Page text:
"With Christ, there's a cross and nails that go through their hands and feet and the crown of thorns and blood coming down the head," Astin explains. "With Frodo, it's the same type of journey. He's a Christ type figure and he sacrifices his immortal soul, maybe not completely, but you know something is lost, it can't be regained. So to me, anytime somebody says Sam is the true hero, the real hero, I kind of, on behalf of Sam, cringe a little bit even though I think Sam would kind of like it a little bit. I think he'd be like, even though I like it, okay, well at least they know I was in the movies too, that's nice."

Still, Astin understands Sam's appeal. "We talk about true love, truth, honesty; these are concepts that we know in our lives based on their connection to things that aren't true and aren't real and are false," he says. "Our political figures say stuff and it just rings as false and hollow. And so there's something about when somebody truly loves you, you feel it, and Sam is true to Frodo and he's true to the mission and he's faithful and he's honorable and he's honest. He doesn't know how to lie and I think people feel protective of that, they feel protective of that emotion, they feel protective of that in themselves."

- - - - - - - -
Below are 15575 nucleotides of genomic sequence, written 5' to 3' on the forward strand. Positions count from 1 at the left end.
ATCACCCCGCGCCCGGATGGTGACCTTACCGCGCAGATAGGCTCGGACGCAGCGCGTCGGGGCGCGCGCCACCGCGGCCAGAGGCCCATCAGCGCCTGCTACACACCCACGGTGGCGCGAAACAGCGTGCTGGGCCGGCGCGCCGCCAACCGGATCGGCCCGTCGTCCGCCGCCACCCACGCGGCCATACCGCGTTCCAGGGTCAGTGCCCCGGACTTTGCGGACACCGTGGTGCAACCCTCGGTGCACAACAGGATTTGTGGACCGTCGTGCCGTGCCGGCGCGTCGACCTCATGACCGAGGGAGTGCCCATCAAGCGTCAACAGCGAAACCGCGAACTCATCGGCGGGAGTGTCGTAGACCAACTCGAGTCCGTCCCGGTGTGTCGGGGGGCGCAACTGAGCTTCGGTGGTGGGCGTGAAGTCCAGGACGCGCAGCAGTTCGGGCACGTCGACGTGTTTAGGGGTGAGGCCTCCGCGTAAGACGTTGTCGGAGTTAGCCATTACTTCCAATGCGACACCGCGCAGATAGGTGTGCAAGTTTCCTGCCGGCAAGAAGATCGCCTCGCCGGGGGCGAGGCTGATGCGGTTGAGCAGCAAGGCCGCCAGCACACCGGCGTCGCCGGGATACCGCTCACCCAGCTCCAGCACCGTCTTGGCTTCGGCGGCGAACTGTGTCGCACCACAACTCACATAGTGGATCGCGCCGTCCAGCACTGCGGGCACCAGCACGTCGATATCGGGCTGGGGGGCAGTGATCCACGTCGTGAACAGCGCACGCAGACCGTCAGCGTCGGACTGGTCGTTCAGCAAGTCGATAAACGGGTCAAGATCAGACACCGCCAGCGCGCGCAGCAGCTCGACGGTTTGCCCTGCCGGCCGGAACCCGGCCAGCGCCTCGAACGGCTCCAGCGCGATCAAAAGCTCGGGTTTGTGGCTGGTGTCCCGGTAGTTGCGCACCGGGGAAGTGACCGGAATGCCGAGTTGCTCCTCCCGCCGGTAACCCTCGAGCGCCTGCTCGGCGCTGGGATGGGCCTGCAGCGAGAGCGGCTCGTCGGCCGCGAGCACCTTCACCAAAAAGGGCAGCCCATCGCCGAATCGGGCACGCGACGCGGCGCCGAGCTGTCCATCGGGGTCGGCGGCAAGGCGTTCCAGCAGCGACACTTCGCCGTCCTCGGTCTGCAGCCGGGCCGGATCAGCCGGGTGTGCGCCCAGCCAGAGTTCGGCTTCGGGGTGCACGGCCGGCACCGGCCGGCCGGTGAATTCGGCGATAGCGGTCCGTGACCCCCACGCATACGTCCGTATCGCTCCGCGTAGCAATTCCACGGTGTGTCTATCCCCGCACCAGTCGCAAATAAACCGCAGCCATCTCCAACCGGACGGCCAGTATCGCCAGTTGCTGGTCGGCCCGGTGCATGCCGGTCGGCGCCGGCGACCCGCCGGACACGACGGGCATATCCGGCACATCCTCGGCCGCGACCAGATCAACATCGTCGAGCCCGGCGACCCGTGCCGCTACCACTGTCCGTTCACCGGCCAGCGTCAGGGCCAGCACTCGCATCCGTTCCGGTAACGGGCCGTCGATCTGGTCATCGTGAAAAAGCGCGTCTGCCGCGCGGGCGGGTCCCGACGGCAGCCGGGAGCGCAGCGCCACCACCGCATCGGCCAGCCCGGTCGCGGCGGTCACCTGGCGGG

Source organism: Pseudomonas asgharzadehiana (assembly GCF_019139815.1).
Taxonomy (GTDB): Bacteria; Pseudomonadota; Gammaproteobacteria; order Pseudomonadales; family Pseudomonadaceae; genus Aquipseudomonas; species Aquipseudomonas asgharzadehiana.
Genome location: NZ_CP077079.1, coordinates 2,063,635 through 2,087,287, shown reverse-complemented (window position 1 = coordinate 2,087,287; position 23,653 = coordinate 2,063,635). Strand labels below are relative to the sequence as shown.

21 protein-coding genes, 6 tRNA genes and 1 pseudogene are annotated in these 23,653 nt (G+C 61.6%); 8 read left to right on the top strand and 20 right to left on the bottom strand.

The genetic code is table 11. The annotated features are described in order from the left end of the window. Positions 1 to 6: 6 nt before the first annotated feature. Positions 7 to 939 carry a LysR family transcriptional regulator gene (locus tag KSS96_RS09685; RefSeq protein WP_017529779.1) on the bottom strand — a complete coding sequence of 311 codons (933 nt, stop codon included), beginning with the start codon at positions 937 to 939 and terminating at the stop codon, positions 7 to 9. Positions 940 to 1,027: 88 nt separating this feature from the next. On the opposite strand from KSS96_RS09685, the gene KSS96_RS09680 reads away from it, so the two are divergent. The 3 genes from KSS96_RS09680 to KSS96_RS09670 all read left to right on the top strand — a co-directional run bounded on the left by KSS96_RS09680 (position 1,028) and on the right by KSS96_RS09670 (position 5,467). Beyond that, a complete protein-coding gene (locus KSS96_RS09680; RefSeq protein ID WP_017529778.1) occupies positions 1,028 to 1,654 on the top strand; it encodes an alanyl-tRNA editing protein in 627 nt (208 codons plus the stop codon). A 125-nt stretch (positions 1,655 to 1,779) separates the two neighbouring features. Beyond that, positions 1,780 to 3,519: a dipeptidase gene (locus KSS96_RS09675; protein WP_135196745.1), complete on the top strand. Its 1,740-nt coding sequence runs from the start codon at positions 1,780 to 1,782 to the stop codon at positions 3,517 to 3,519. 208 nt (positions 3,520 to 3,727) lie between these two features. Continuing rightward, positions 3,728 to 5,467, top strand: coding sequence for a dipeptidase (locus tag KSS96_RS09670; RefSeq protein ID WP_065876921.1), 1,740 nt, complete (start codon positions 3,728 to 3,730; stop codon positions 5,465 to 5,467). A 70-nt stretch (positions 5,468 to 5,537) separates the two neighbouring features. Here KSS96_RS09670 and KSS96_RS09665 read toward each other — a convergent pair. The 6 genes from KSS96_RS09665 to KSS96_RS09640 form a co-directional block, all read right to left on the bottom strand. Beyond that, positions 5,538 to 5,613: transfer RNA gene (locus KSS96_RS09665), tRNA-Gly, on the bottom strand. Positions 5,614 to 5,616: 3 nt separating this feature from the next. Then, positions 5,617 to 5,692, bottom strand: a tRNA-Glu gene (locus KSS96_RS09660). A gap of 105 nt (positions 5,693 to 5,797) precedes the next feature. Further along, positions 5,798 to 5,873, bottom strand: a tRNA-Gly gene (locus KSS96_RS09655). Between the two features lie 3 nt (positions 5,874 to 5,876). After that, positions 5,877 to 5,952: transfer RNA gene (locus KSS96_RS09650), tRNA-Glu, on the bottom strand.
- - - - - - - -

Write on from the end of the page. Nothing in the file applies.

And, as Astin points out, it isn't like Sam goes unrewarded for his efforts and strength of character. He inherits The Red Book of the Westmarch, gets to marry the girl of his dreams, has lots of children, becomes mayor, and eventually reunites with Frodo in the Undying Lands.

"Sam gets his due, but people just love that earnest quality and frankly, I have that quality in me, as we all do to a greater or lesser extent, but the pump was primed for me growing up in a family of idealists," Astin admits. "It's very complimentary when people want me to understand that, because they're basically paying me a compliment, and they're paying Tolkien and Sam. But it's flattering and I like it."